The rain has passed. It is hot and humid enough to draw sweat the moment I open the car door. Main Street is empty and silent. Hale County has lost a third of its population since the 1930s, and its county seat is more isolated than ever. No more movie house, no more Greensboro Hotel, no more “mixed” train stopping at the depot, carrying passengers and freight. But lots of memories, some of them of that famous book. Famous Men remains an object of what Greensboro writer Randall Curb calls “hearsay hostility.” Behind that hostility is a tribal shame still keenly felt, both by the families Agee wrote about and Evans photographed, now spread several generations wide, and by those of another class who knew the families, and considered them white trash, beneath contempt. “They were the worst possible representatives of the South in people’s minds,” says Curb. “Of course that’s the big irony, because that’s what Agee was trying to tell people they were not.”
Agee’s sharecroppers lived 17 miles from Greensboro in northern Hale County. The heads of the three families–Frank Tingle, Bud Fields, and Floyd Burroughs, their surnames disguised as Ricketts, Woods, and Gudger in the book–were visiting the county seat, looking for government assistance and discovering that as sharecroppers, they did not qualify. Evans and Agee met them at the Confederate statue outside the courthouse and offered to drive them home. Following their route, I turn right off Highway 69, just beyond the crossroads at Havana Junction, onto a red clay road, past brick homes, trailers, an abandoned sharecropper’s cabin, past where the road narrows and the woods thicken. No more cotton up here; the fields have all gone to pine. No more sharecroppers; that whole system ended when World War II began. The road twists sharply. The ruts deepen. I have to turn back.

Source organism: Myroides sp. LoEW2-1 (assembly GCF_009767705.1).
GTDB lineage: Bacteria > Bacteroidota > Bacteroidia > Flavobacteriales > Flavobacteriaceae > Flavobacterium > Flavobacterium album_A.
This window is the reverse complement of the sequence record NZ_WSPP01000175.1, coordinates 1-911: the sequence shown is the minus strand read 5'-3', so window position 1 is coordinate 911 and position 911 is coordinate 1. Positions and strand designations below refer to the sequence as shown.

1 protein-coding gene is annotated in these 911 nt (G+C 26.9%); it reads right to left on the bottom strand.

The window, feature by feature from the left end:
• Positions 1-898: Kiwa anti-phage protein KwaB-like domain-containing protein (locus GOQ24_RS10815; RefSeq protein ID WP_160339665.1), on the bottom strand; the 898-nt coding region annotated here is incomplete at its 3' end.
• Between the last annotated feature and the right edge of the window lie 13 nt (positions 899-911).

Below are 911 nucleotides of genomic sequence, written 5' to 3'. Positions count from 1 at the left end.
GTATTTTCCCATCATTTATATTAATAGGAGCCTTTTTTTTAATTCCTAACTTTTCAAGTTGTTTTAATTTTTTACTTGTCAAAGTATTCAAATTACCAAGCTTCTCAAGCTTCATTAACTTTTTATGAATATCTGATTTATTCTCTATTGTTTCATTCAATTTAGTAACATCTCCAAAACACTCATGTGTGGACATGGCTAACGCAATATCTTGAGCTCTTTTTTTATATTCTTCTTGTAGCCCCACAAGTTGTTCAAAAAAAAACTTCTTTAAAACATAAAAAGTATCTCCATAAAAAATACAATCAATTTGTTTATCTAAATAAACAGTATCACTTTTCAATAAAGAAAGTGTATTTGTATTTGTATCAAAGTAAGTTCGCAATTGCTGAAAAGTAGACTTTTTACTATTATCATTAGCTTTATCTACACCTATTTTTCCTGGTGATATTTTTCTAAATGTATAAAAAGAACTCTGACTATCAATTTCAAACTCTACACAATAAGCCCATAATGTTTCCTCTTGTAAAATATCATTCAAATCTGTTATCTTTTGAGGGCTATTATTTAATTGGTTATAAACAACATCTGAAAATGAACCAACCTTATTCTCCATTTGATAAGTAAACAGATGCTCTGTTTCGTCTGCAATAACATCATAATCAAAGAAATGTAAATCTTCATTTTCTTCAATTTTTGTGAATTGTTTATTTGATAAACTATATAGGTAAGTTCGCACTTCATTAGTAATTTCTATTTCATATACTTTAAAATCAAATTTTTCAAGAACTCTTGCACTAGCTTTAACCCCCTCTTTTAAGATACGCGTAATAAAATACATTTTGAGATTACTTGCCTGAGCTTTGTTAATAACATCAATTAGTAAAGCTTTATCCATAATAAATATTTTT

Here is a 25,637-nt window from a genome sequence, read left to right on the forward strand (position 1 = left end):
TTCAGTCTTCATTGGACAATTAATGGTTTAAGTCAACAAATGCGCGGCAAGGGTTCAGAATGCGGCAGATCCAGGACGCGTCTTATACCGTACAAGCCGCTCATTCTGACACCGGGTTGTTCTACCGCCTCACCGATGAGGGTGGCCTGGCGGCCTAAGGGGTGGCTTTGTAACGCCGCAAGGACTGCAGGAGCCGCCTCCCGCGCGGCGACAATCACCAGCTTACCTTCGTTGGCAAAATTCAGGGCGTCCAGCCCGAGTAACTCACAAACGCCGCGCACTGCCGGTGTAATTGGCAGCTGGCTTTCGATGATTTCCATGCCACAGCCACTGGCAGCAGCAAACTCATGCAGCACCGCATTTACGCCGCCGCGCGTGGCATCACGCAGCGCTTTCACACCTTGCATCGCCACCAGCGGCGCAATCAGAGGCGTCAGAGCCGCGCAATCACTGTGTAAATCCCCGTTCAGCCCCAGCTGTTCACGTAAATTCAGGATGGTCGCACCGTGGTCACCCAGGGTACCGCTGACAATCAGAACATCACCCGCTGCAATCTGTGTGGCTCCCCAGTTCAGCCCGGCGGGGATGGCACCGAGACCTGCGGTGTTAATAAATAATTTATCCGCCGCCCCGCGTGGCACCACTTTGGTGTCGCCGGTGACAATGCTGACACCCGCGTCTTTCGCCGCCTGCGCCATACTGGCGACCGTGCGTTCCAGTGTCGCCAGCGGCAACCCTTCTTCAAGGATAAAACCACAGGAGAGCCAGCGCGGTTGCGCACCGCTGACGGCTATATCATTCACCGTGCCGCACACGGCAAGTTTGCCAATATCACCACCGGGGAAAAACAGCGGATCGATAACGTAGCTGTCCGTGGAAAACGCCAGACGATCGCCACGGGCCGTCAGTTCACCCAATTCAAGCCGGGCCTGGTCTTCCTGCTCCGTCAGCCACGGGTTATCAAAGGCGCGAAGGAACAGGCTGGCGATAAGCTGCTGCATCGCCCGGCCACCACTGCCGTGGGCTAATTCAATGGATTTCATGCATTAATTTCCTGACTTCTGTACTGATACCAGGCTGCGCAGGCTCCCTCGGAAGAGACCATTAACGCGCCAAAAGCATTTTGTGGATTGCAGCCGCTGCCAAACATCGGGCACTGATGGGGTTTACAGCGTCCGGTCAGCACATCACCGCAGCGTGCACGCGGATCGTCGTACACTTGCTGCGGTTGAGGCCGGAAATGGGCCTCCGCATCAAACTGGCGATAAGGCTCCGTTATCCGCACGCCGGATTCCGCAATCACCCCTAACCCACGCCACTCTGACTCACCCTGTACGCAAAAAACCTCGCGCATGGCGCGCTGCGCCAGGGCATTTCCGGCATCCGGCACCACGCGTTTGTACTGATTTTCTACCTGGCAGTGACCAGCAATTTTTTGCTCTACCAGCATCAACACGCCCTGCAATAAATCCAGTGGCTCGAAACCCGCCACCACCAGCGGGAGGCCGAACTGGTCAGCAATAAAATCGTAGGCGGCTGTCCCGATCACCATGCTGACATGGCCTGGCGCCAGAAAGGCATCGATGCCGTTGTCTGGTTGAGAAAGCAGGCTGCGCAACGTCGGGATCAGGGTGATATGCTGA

At a service station in the town of Akron in northwest Hale County I stop to ask where I might find some living members of the Tingle family. I’ve just come from the cemetery at Mount Hebron Baptist Church. There I saw a mound of freshly turned red clay baking in the sun; bright blue-and-yellow plastic flowers spilled from a tipped-over white plastic vase; a flat headstone, Guthrie Tingle, born June 4, 1946, died on his birthday in 2005; and next to Guthrie, Elizabeth Tingle, who was Guthrie’s mother and also, sadly, his sister (she died in 1997). Next to Elizabeth, Frank G. Tingle, the notorious father of both, whom Agee and Evans met that long-ago summer day in front of the county courthouse; born in 1872 and died … when? The date of death on the headstone is blank.
About those Tingles. A man in a pickup sends me back out of town the way I came in, across the highway and down another clay road, first house on the right. I pull in, stop the car outside a ramshackle, single-story house that’s tucked up against the trees. No immediate signs of life. Then a dog noses open the front door, a big, black dog; and behind the dog an elderly woman in white slacks and a black blouse with a safety pin in it, barefoot, her thin, gray hair side-parted and swept across her forehead.